View Full Version : Why Minnesota Rocks!

01-01-2006, 10:19 AM
We’re healthy, honest … and cold
We're healthy, honest and hard-working -- but boy, does our folk-singing need a tuneup.
Dane Smith, Star Tribune
Last update: December 31, 2005 – 10:12 PM
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Minnesotans are the most ranking-obsessed people in the nation.
Well, OK, there isn't actually an official ranking on THAT. But states and cities are ranked on almost anything else you can name -- from milk production per cow, to average wind speed, to the number of books in public libraries. And Minnesotans and their media eagerly keep track of where they stand, and what direction they're moving.

Lately, Gov. Tim Pawlenty, gearing up for a reelection bid, has gone out of his way to tout the state's continued high rankings on quality-of-life measures, something that has been observed for decades. Perhaps those who get good grades tend to place more importance on them than those who don't.

In the interest of preserving Minnesota's possible No. 1 ranking in rankings awareness, the Star Tribune presents this roundup of vital statistics -- and some purely whimsical statistics -- showing where Minnesota stands as 2006 dawns.


1st These gaudy standings are getting to be routine, but gosh darn it, what's more important than health? We're at the pinnacle in one of the more comprehensive measures published annually by UnitedHealth Group. It factors in about 20 measurements, ranging from personal habits to public health programs to prevalence of cardiac disease and low-birth-weight babies.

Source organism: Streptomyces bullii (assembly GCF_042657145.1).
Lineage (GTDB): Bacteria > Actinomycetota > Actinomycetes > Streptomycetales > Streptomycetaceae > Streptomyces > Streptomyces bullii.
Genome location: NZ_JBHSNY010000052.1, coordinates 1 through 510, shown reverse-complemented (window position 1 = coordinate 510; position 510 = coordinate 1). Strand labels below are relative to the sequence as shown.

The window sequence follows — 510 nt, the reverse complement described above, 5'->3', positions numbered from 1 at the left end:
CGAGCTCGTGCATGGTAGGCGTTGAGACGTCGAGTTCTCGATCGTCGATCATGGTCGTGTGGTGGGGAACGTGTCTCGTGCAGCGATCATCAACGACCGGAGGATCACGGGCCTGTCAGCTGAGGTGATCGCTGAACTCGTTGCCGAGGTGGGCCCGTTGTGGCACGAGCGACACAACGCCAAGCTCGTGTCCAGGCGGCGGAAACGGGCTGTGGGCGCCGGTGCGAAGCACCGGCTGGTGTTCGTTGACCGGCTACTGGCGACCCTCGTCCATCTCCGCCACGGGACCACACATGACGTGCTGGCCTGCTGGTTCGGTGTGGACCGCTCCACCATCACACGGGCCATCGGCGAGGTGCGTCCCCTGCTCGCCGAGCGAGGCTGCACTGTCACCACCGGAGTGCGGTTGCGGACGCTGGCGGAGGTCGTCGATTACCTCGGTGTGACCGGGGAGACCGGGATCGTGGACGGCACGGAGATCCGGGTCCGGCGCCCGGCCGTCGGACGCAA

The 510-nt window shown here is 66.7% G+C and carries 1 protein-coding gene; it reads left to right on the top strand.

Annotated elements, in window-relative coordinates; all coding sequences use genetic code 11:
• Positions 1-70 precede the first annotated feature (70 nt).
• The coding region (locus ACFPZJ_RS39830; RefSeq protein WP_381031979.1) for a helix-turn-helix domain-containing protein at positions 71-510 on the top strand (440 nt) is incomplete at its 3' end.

Healthiest: Minnesota

Unhealthiest: Mississippi


Minnesota is 7th. There may no demographic statistic on which Minnesota has improved more during the past 30 years than per-capita income. We rose from a typical ranking of around 20th to well inside the top 10 over the past few years.

Richest: Connecticut

Poorest: Mississippi


6th Minnesota typically ranks in the top three (all five Upper Midwest states are near the top) in college entrance scores. But on a more comprehensive set of 21 factors analyzed by Morgan Quitno Press, Minnesota ranks as the sixth smartest state in 2005. That's up from 12th in 2003.

Smartest: Massachusetts

Least smart: Arizona